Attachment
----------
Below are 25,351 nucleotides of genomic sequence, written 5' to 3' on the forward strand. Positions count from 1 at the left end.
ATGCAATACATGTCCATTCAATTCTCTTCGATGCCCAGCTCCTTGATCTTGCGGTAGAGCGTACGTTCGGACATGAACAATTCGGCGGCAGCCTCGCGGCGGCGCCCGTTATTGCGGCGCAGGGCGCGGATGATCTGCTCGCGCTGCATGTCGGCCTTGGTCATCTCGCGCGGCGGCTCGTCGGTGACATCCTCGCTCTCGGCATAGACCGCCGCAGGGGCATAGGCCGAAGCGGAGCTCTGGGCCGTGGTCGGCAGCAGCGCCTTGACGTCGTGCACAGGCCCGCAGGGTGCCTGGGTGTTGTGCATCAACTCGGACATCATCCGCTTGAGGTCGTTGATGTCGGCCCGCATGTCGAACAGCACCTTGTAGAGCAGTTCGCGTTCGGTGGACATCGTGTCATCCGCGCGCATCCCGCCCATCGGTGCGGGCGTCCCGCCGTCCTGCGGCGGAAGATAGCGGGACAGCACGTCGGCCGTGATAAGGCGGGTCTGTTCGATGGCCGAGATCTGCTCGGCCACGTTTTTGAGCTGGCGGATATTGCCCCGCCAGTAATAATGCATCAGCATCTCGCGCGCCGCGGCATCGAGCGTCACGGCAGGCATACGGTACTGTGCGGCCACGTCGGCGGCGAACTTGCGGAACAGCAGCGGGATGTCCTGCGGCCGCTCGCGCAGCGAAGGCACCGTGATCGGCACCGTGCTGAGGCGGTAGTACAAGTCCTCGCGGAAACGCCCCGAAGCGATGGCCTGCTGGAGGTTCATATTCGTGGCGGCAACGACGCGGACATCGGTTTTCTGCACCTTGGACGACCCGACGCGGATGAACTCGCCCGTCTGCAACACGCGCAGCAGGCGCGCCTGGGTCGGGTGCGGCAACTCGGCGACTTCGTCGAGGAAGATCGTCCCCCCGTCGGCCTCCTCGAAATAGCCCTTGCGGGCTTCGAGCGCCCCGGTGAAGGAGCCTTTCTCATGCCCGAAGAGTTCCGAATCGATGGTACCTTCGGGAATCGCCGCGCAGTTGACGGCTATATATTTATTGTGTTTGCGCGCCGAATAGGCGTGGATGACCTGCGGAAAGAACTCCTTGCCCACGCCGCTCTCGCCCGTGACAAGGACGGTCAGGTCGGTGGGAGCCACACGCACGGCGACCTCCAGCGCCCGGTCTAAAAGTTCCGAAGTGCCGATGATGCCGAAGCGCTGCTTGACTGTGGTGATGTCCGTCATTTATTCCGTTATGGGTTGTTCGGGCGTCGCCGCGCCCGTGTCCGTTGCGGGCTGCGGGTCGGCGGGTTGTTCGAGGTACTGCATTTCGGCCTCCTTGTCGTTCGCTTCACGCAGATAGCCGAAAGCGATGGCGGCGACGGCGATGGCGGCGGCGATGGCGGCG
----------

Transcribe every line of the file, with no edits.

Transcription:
Below are 25,351 nucleotides of genomic sequence, written 5' to 3' on the forward strand. Positions count from 1 at the left end.
ATGCAATACATGTCCATTCAATTCTCTTCGATGCCCAGCTCCTTGATCTTGCGGTAGAGCGTACGTTCGGACATGAACAATTCGGCGGCAGCCTCGCGGCGGCGCCCGTTATTGCGGCGCAGGGCGCGGATGATCTGCTCGCGCTGCATGTCGGCCTTGGTCATCTCGCGCGGCGGCTCGTCGGTGACATCCTCGCTCTCGGCATAGACCGCCGCAGGGGCATAGGCCGAAGCGGAGCTCTGGGCCGTGGTCGGCAGCAGCGCCTTGACGTCGTGCACAGGCCCGCAGGGTGCCTGGGTGTTGTGCATCAACTCGGACATCATCCGCTTGAGGTCGTTGATGTCGGCCCGCATGTCGAACAGCACCTTGTAGAGCAGTTCGCGTTCGGTGGACATCGTGTCATCCGCGCGCATCCCGCCCATCGGTGCGGGCGTCCCGCCGTCCTGCGGCGGAAGATAGCGGGACAGCACGTCGGCCGTGATAAGGCGGGTCTGTTCGATGGCCGAGATCTGCTCGGCCACGTTTTTGAGCTGGCGGATATTGCCCCGCCAGTAATAATGCATCAGCATCTCGCGCGCCGCGGCATCGAGCGTCACGGCAGGCATACGGTACTGTGCGGCCACGTCGGCGGCGAACTTGCGGAACAGCAGCGGGATGTCCTGCGGCCGCTCGCGCAGCGAAGGCACCGTGATCGGCACCGTGCTGAGGCGGTAGTACAAGTCCTCGCGGAAACGCCCCGAAGCGATGGCCTGCTGGAGGTTCATATTCGTGGCGGCAACGACGCGGACATCGGTTTTCTGCACCTTGGACGACCCGACGCGGATGAACTCGCCCGTCTGCAACACGCGCAGCAGGCGCGCCTGGGTCGGGTGCGGCAACTCGGCGACTTCGTCGAGGAAGATCGTCCCCCCGTCGGCCTCCTCGAAATAGCCCTTGCGGGCTTCGAGCGCCCCGGTGAAGGAGCCTTTCTCATGCCCGAAGAGTTCCGAATCGATGGTACCTTCGGGAATCGCCGCGCAGTTGACGGCTATATATTTATTGTGTTTGCGCGCCGAATAGGCGTGGATGACCTGCGGAAAGAACTCCTTGCCCACGCCGCTCTCGCCCGTGACAAGGACGGTCAGGTCGGTGGGAGCCACACGCACGGCGACCTCCAGCGCCCGGTCTAAAAGTTCCGAAGTGCCGATGATGCCGAAGCGCTGCTTGACTGTGGTGATGTCCGTCATTTATTCCGTTATGGGTTGTTCGGGCGTCGCCGCGCCCGTGTCCGTTGCGGGCTGCGGGTCGGCGGGTTGTTCGAGGTACTGCATTTCGGCCTCCTTGTCGTTCGCTTCACGCAGATAGCCGAAAGCGATGGCGGCGACGGCGATGGCGGCGGCGATGGCGGCG